Donating to Arts Institutions As Reciprocating

Literature on donating to arts institutions fails in thoroughly explaining the phenomenon since it has investigated it from the point of view of rewards as incentive to donate. We propose that individuals donate to arts institutions for reciprocating something they perceive to have previously received by the art institution. Thus, a sense of indebtedness and reciprocating generates donating to arts institutions, at least when we consider anonymous donations of small amount. An experimental design tests the basic relationship. Need for self esteem, being keen on arts, need for belonging, perceived efficacy of donating, attitude towards donating, social validation, geographical proximity and type of institution, act as moderator variables.



Citation:

Armando Cirrincione, Francois Colbert, and Alain D'Astous (2007) ,"Donating to Arts Institutions As Reciprocating", in E - European Advances in Consumer Research Volume 8, eds. Stefania Borghini, Mary Ann McGrath, and Cele Otnes, Duluth, MN : Association for Consumer Research, Pages: 293-295.

Authors

Armando Cirrincione, Bocconi University, Italy
Francois Colbert, HEC Montreal, Canada
Alain D'Astous, HEC Montreal, Canada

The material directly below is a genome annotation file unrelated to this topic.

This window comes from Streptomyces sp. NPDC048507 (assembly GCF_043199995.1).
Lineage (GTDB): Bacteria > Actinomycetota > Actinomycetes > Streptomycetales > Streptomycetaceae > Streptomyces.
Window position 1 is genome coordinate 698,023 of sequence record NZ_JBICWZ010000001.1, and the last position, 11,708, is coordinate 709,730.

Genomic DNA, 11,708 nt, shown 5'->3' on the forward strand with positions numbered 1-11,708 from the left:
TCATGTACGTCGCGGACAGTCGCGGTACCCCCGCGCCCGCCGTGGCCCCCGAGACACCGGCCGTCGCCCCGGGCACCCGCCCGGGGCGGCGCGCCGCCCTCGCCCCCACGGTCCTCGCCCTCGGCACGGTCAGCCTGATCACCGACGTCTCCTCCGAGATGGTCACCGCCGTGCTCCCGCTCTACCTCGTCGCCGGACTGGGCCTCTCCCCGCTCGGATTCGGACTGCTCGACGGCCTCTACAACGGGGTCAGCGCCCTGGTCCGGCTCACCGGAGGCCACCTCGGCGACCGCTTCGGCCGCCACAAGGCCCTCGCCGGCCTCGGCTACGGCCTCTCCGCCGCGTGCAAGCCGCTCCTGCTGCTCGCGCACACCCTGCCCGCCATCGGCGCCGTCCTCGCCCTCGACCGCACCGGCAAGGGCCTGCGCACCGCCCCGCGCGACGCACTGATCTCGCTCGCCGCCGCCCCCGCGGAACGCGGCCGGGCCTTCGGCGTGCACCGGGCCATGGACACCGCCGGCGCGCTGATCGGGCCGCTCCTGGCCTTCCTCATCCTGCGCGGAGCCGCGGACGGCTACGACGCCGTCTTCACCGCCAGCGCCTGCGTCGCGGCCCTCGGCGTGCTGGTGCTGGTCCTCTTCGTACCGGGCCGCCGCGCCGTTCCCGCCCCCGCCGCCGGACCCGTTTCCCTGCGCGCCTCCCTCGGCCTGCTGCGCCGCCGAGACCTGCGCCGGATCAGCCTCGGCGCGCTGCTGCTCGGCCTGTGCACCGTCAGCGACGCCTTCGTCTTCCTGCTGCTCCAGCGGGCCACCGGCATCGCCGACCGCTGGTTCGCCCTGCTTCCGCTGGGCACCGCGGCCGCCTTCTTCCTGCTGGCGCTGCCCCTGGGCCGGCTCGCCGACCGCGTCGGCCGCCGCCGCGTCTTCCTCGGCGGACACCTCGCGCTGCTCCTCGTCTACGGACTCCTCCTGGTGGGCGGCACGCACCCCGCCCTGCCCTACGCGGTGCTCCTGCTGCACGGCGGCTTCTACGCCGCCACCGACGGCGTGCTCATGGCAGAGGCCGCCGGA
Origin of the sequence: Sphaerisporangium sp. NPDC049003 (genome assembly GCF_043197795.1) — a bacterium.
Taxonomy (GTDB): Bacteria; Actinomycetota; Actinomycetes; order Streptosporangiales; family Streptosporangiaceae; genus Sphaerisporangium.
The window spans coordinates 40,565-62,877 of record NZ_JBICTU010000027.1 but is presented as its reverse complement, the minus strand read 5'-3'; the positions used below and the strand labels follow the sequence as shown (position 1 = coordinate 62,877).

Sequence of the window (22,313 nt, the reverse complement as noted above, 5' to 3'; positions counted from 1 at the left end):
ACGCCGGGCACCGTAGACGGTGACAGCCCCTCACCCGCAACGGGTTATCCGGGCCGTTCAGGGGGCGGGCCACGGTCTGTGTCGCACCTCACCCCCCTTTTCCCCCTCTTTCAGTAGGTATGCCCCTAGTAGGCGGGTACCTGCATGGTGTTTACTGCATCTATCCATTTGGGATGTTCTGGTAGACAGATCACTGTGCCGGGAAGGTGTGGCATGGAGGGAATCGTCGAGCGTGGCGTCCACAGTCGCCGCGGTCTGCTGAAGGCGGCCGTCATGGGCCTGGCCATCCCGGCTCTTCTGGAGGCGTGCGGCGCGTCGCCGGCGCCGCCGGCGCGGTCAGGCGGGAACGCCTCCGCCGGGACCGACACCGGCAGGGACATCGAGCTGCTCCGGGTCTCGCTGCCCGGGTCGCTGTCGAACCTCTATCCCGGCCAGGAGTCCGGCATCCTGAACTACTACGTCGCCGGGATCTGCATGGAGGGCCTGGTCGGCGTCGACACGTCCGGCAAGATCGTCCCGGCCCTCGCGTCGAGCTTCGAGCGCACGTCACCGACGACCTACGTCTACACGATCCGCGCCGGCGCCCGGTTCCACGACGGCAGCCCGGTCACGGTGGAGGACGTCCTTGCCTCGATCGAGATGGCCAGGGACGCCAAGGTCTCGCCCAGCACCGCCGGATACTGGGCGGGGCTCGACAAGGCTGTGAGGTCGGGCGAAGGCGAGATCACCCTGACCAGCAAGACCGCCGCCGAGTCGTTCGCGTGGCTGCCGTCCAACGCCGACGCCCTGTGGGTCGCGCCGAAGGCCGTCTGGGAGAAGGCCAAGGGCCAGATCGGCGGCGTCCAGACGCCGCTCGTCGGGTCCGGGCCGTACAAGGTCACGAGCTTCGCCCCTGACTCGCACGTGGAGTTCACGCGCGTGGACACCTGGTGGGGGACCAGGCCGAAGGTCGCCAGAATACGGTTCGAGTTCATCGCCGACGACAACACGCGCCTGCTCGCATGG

Volume

E - European Advances in Consumer Research Volume 8 | 2007



Share Proceeding

Featured papers

See More

Featured

Consumer Responses to Premium Framing: Better to Offer the Target Product as a Free Gift?

Maggie Wenjing Liu, Tsinghua University
Lu Yang, Tsinghua University
Yuhuang Zheng, Tsinghua University

Read More

Featured

J8. Exchange with The Rich, Concern with The Poor: The Effects of Social Class on Consumer Response to Brand Relationship

Bing Han, Shanghai Jiao Tong University
Liangyan Wang, Shanghai Jiao Tong University

Read More

Featured

Names Are the Mirrors of the Soul: The Role of Possessive Brand Names in Brand Evaluations

Marina Puzakova, Lehigh University
Mansur Khamitov, Nanyang Technological University, Singapore

Read More

Engage with Us

Becoming an Association for Consumer Research member is simple. Membership in ACR is relatively inexpensive, but brings significant benefits to its members.